It might seem odd that PwC picked now to open an office in Oklahoma City when its own highly regarded real estate market report found reason to ratchet down the city’s potential for attracting outside investment.
“Emerging Trends in Real Estate 2014,” in fact, stepped Oklahoma City down 11 spots, to No. 43, in its Markets to Watch list. “Emerging Trends” is a joint annual publication by PwC, formerly PricewaterhouseCoopers, and the Urban Land Institute.
It is widely read for its outlook on real estate investment and development trends, real estate finance and capital markets, property sectors, metro areas and other real estate issues throughout the United States, Canada, and Latin America.
The report is based on surveys and interviews with more than 1,000 specialists — investors, fund managers, developers, property companies, lenders, brokers, advisers, and consultants. And Oklahoma City dropped in their estimation from late 2012 to late last year, when the current “Emerging Trends” was compiled.
Yet PwC itself, citing demand from energy services, industrial products, health care and other clients, just opened an office downtown at Leadership Square. PwC said it was seeing growth in its accounting assurance services, as well as increased demand for advisory and tax services.
So, what gives? Is we is, or is we ain’t, on a roll?
Well, as it says in the front of “Emerging Trends,” “The views expressed herein, including all comments appearing in quotes, are obtained exclusively from these surveys and interviews and do not express the opinions of either PwC or ULI.”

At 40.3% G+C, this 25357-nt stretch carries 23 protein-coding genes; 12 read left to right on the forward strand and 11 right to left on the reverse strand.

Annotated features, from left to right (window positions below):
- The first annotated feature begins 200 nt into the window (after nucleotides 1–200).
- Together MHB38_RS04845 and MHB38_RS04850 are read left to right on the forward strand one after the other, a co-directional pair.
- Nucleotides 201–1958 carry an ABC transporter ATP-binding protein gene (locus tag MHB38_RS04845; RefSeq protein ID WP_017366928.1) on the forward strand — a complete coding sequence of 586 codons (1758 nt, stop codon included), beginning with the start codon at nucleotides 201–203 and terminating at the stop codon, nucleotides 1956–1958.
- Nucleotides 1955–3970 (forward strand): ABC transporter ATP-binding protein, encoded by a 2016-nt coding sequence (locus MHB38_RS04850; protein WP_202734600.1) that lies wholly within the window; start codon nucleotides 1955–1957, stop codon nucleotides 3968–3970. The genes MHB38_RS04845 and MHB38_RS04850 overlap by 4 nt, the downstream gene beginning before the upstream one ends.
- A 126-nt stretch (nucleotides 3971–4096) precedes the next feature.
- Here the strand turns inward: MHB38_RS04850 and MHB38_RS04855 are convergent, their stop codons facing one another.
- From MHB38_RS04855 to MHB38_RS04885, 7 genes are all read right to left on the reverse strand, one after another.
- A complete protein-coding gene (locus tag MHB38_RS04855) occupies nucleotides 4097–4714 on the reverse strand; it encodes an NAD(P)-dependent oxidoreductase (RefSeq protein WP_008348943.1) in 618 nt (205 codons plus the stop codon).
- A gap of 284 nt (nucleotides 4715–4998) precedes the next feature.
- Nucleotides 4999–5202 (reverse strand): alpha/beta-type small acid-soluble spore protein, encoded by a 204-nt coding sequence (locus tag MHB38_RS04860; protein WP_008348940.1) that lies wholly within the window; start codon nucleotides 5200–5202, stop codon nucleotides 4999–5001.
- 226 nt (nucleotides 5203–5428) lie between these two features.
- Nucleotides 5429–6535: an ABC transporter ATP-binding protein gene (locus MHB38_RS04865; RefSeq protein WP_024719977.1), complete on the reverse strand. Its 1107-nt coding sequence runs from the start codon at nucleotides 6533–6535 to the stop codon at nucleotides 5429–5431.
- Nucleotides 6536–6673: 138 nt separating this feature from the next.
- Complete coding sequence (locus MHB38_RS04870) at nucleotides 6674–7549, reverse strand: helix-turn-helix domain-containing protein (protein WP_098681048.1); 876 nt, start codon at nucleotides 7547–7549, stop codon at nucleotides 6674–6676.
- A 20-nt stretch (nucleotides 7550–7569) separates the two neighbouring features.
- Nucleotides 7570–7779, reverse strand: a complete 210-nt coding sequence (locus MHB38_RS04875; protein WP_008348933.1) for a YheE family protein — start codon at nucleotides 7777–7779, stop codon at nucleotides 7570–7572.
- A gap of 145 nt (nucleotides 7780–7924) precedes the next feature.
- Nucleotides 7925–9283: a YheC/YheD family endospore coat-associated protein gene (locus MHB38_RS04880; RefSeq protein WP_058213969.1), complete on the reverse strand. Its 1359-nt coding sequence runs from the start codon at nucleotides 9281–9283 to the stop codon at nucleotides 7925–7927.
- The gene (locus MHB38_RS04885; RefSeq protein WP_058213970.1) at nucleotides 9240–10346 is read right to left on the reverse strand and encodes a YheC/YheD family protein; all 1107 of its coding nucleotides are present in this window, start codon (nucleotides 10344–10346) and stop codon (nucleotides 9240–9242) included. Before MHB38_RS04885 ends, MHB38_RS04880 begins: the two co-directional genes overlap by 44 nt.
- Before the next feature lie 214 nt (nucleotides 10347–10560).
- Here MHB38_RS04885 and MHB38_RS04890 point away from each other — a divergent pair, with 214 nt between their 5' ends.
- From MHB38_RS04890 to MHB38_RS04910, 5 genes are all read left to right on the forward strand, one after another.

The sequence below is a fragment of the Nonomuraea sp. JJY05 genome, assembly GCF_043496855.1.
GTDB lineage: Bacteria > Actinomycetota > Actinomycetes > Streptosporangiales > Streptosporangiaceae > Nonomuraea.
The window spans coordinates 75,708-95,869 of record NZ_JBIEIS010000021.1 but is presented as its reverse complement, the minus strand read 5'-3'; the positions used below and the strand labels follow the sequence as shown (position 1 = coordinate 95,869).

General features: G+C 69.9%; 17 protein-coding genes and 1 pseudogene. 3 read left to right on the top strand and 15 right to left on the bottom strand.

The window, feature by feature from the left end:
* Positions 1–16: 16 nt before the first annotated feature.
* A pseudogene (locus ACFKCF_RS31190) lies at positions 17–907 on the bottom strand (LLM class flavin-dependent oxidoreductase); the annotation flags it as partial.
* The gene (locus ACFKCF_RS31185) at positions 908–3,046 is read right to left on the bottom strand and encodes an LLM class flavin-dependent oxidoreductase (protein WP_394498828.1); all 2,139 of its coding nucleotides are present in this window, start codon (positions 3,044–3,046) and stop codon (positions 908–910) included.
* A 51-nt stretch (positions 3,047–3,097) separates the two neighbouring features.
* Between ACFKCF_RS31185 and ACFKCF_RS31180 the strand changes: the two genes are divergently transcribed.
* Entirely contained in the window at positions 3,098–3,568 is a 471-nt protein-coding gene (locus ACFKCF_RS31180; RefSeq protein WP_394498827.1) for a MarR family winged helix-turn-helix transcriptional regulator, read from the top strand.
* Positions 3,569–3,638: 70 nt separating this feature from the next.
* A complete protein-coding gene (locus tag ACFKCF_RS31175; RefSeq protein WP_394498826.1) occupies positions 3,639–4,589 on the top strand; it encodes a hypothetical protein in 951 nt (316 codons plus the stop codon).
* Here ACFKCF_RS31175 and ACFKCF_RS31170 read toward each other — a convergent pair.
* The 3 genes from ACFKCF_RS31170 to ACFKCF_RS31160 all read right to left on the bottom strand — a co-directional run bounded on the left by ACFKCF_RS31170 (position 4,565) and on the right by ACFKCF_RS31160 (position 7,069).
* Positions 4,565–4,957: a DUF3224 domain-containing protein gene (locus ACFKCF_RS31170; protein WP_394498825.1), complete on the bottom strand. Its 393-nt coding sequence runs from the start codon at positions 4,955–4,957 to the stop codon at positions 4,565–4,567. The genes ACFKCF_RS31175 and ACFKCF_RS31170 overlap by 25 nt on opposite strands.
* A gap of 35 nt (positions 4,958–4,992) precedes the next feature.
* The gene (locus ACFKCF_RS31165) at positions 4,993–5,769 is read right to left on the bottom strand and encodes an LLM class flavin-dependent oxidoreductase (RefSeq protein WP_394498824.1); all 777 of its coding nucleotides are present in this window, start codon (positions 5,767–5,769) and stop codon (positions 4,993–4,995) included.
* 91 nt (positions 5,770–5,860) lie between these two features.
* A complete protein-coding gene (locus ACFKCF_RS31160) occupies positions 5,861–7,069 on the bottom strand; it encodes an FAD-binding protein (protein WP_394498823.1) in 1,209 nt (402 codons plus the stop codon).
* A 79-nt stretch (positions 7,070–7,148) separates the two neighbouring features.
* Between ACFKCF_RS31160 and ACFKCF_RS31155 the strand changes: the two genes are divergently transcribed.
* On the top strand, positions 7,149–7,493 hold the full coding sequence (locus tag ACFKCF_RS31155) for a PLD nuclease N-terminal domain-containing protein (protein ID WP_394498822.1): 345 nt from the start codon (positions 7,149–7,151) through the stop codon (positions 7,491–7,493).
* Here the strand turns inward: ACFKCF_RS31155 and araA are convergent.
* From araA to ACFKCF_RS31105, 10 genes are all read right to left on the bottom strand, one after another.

Clearly. PwC was looking to do business in Oklahoma City, as opposed to investing in Oklahoma City. Here’s how PwC summarized investment capital’s take:
“Oklahoma City (43). In this year’s survey, Oklahoma City dropped 11 spots to number 43. The 2014 survey respondents have a less favorable outlook for Oklahoma’s largest city. The outlook for investment and development is down in this year’s survey, but remains in the ‘fair’ range. The outlook for home building did rise, but the increase was not enough to keep pace with other markets.”
That last part is a head-scratcher. If the outlook for home building here didn’t rise as fast as in other markets, it’s because housing recovery here had a shallower hole from which to emerge.
Rising mortgage rates, among other things, did put a damper on housing everywhere late last year and the first part of this year. When and if the housing markets that rushed to recover stumble and fall again, they’ll fall faster, too.
Oklahoma City housing hardly ever gets any credit for being relatively stable. It’s boring. Not even low unemployment could stop the souring of “Emerging Trends” respondents’ perception of us compared to last year.
According to the report, “By the end of 2014, employment levels in over half of the markets in the survey will be back to their pre-recession peak. What this means is that additional employment from this point could be accretive to positive real estate demand. (There is a) correlation between market position in the survey and employment recovery. The top markets in regard to employment recovery, with the exception of Oklahoma City, are all ranked near the top of this year’s survey.”
Maybe the few scary headlines from the energy sector here spooked people. In any case, we still have a way to go to be able to sustain a positive perception among national players.
Byron Carlock, PwC’s national practice leader for real estate, who is based in Dallas, said he counts Oklahoma City among revitalized second-tier cities, such as Pittsburgh and Charleston, S.C., “which have really made a collective effort” to remake themselves.
Housing affordability, general livability and growing walkabilty are positives especially in attracting millenials, especially in home building, neighborhood retail and office, he said. The performing arts, he added, make up a “hidden gem.”
Housing, both multifamily and single-family, has attracted a lot of outside investment. Other property sectors aren’t exactly wallflowers at the dance of economic recovery.
But all the good “does not necessarily mean investors want to put their money” here, Carlock said.
It’s perception. Oklahoma City needs to Thunder Up in more ways than one.